December 17, 2015
On November 12th of this year, Google published a 160-page comprehensive guide used to train search raters at Google. This guide is by far the most complete list of instructions that Google has ever openly published outlining how websites are rated.
Before we dive in, it is important to explain the purpose of this document. Google uses actual human beings, not an algorithm to verify the validity of the search results. Employees at Google scrutinize the algorithm and check that the search results are up to par. The rater’s job is to look at websites that are listed in the experiments Google is running and determine if the experiments are showing high-quality websites.
The search raters at Google are normally not rating the actual search results. The highly evolved automated algorithm that Google consistently uses to crawl websites does this. However, if we analyze this document and break down the information, we can examine how Google views websites, and then apply what we know to make recommendations to our clients who are using PPC as a way to promote their website.
The introduction to the Search Raters Guide covers two main criteria. The two main criteria are the page quality rating (PQ) and the needs met rating (NM).
A search engine should show helpful results for the local and location matching the query.
1. Your Money Your Life Pages (YMYL) – Google flat out states that when it comes to shopping, banking, legal, medical or even child adoption pages they have a very high standard and criteria. The reason the quality criteria is so high in these industries is because non-trustworthy sites could impact YMYL. Basically, Google does not want searchers to click on an untrustworthy page seeking medical advice and get the wrong advice leading to a health issue. Do you notice that high-quality scores for heath sites are harder to achieve in AdWords?
2. Content – The document spends a few pages outlining the content that makes up a page. This is called main content, supplementary content, and ad content. Google flat out states that the presence of ads is not a reason for a low rating, but they make it clear that the ads should not distract from the main purpose of the site. Fortunately in PPC, we will most of the time not be spending paid dollars to send users to a site that is trying to monetize content. However, the fact that Google outlines that websites should have both main content, as well as supplemental content, is important. The key takeaway here is to make sure that landing pages are not too thin when it comes to content. While it is certainly tempting to make a landing page one large conversion button with no escape route, this is not something that is considered trustworthy. Make sure the page has a clear purpose.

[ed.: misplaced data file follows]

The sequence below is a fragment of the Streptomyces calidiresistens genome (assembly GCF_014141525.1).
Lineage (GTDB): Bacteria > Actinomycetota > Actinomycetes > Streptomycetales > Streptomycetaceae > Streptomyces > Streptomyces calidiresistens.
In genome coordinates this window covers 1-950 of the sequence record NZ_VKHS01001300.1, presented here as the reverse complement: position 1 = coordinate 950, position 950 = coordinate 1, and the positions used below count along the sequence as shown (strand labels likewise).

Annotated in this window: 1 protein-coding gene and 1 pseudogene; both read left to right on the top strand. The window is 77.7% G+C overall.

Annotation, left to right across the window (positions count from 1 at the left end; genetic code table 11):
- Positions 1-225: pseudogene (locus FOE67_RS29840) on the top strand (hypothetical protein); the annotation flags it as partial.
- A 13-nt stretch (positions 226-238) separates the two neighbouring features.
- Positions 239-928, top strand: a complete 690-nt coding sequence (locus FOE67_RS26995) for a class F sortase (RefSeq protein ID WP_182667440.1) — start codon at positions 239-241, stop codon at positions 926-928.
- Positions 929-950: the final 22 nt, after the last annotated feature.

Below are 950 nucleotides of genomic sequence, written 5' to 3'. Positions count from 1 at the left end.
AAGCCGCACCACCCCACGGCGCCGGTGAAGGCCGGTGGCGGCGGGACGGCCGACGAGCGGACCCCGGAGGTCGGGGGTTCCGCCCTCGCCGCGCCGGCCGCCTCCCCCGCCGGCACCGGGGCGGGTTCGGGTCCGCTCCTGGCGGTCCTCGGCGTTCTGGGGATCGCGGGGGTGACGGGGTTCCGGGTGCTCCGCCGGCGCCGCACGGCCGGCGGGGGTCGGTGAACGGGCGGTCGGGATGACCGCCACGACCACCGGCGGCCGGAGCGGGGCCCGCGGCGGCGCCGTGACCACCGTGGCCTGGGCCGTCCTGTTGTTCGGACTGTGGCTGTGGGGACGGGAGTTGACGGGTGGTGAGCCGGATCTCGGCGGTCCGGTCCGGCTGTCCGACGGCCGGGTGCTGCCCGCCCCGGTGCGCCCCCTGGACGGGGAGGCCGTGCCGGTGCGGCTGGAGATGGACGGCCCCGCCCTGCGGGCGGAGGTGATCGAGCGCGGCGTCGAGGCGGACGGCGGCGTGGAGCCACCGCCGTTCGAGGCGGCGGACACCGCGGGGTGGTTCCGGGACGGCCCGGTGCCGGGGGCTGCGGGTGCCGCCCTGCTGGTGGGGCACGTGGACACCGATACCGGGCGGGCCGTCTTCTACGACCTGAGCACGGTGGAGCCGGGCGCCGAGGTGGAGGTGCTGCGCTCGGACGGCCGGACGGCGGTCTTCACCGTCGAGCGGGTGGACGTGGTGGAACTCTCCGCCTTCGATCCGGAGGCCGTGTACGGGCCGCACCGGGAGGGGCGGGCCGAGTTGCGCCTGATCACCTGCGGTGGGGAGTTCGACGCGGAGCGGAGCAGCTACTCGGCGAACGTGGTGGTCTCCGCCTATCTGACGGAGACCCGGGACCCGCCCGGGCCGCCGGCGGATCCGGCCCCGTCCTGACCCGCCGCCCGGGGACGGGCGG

3. Who is Responsible For the Website – Make sure your paid search landing pages have a ‘contact’ or ‘about’ section. If the material needs to have a copyright then ensure that the content has the appropriate notations. Google explains this makes users feel comfortable about who they are doing business with and why.
4. Website Maintenance – Does the content on the page look fresh or does it look old and stale? Has the content been updated recently and do dates match up. While this may sound rudimentary. Make sure you are sending your paid search campaigns to current landing pages.
5. Website Reputation – This was a big push in the SEO industry a few years ago. Sites were encouraged to have ratings and reviews. In PPC, there are the seller ratings and review extensions. Having a strong reputation with either ratings or testimonials is recommended and shows reputability of a website. The guide contains a lengthy explanation of reviews, where to search for reputation data, and how it can impact a website.
6. Characteristics of High-Quality Pages – Probably one of the best sections of the guide is where Google outlines the qualities of high-quality pages. Websites should aim to show expertise, authority and be trustworthy (EAT). There are ways to increase this score. Websites may need to increase testimonials, or state credentials, and make sure the site looks like a professional created it.
1. Redirects – If you incorporate links to partner programs on your site, be mindful that Google does consider these to be “sneaky redirects”. You don’t want to barrage visitors with those affiliate links or the quality of the website will suffer.
2. Spammy Content – This is simply duplicate or scraped content or auto-generated text.
Google explains “Know Queries” and “Know Simple Queries.” Know Simple Queries are what results in featured snippets, and if they are shown. Know Simple Queries queries with a known answer that 1 or 2 sentences in length. Know queries have longer answers and multiple different answers.
So how is a website considered “Highly-Meets”. The website needs to directly answer and match the search query. It is critical that in PPC your ad matches the query and the website content matches the ad.
Lastly, make sure that your site is mobile friendly. The guide covers mobile and Google states in this guide that mobile-friendly is seen as an indicator of a high-quality website.
Websites should have the highest-quality content that can be found and this content needs to be original and from reputable sources. The higher the observed worth of the website, the higher the quality ratings will be. Although this doesn’t transform a campaign directly, using this information can help you to build a better over all PPC experience, lift quality score your website can be the type of site Google wants to keep in the results.